ST. PETERS, Mo. – Fort Zumwalt South High School honored the life of 20-year-old Marine Lance Corporal Jared Schmitz before Friday night’s football game with a moment of silence and holding a Marine Corps flag during the national anthem.
Schmitz graduated from Fort Zumwalt South High School in 2019. He was one of 13 U.S. service members killed in an attack at the airport in Kabul from ISIS-K.
Schmitz was supposed to turn 21 in February, he was just seven months old when 9/11 happened and the war he fought in, started.
Afghanistan veteran James Wright said he served in the same unit as Schmitz, but 10 years prior.
“I didn’t know who he was, but what I do know is that he’s a brother of mine, it hits close to home,” he said through his tears.
“It’s just gut-wrenching to know that even though we don’t know each other now, one way or another the things that we do and the way that we carry ourselves through the Marine Corps, it passes down to the next generation.”
But Wright said that is not the only connection. Wright has been helping his interpreter from his 2010-2011 deployment in Afghanistan get his Special Immigrant VISA and get out of Afghanistan and become a US citizen.
Wright said his interpreter, his wife, and three daughters were able to get safely to the airport in Kabul all because of the Marines in a specific unit, which happened to be the one Schmitz served in.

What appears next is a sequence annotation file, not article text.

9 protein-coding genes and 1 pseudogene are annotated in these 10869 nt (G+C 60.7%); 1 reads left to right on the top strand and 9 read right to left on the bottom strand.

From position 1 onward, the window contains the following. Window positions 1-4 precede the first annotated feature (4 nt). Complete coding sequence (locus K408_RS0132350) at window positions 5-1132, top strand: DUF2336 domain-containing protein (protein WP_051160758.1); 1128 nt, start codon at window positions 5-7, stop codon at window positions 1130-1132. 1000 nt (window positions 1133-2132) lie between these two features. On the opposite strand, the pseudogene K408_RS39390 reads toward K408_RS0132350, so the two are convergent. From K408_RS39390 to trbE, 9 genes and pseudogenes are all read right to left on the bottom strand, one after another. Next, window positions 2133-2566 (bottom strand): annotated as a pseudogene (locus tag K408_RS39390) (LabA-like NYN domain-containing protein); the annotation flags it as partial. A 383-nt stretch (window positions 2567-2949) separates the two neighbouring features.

Wright said the gate that was attacked at the airport, was the same gate his interpreter and family went through just five days before, because of the help of Schmitz and fellow Marines.
“His actions actually benefitted a family coming to America, where their lives and this family lives and this history for years to come is because of the selfless act and the job that he did over there,” he said.
The interpreter and family landed in America Thursday, the same day Schmitz was killed.
“This is an opportunity to show a family that his loss, did have an outcome that was beneficial for him being there,” he said. “I know that my linguist is very grateful for him.”
Wright said he wants Schmitz family to know he is there for them. “I want to thank them for raising a fine young man,” he said. “I want to let them know that they aren’t forgotten, we do care and we know what they are going through and know that his death was not in vain.”
Wright lives about an hour and a half south of Wentzville, where Schmitz is from and said he believes he is the closest Marine to the family that served in the same unit as Schmitz.
“If they have any questions, just from experience and being over there, I would be more than happy to go to them and sit down and talk to them if that’s what they wish.”
“They might not feel it, but like I said before, our community is very small and we’re all feeling it. They have a support group behind them in the thousands, and I don’t know a single person that wouldn’t drop everything and be at their beck and call. If they need me, I’m there.”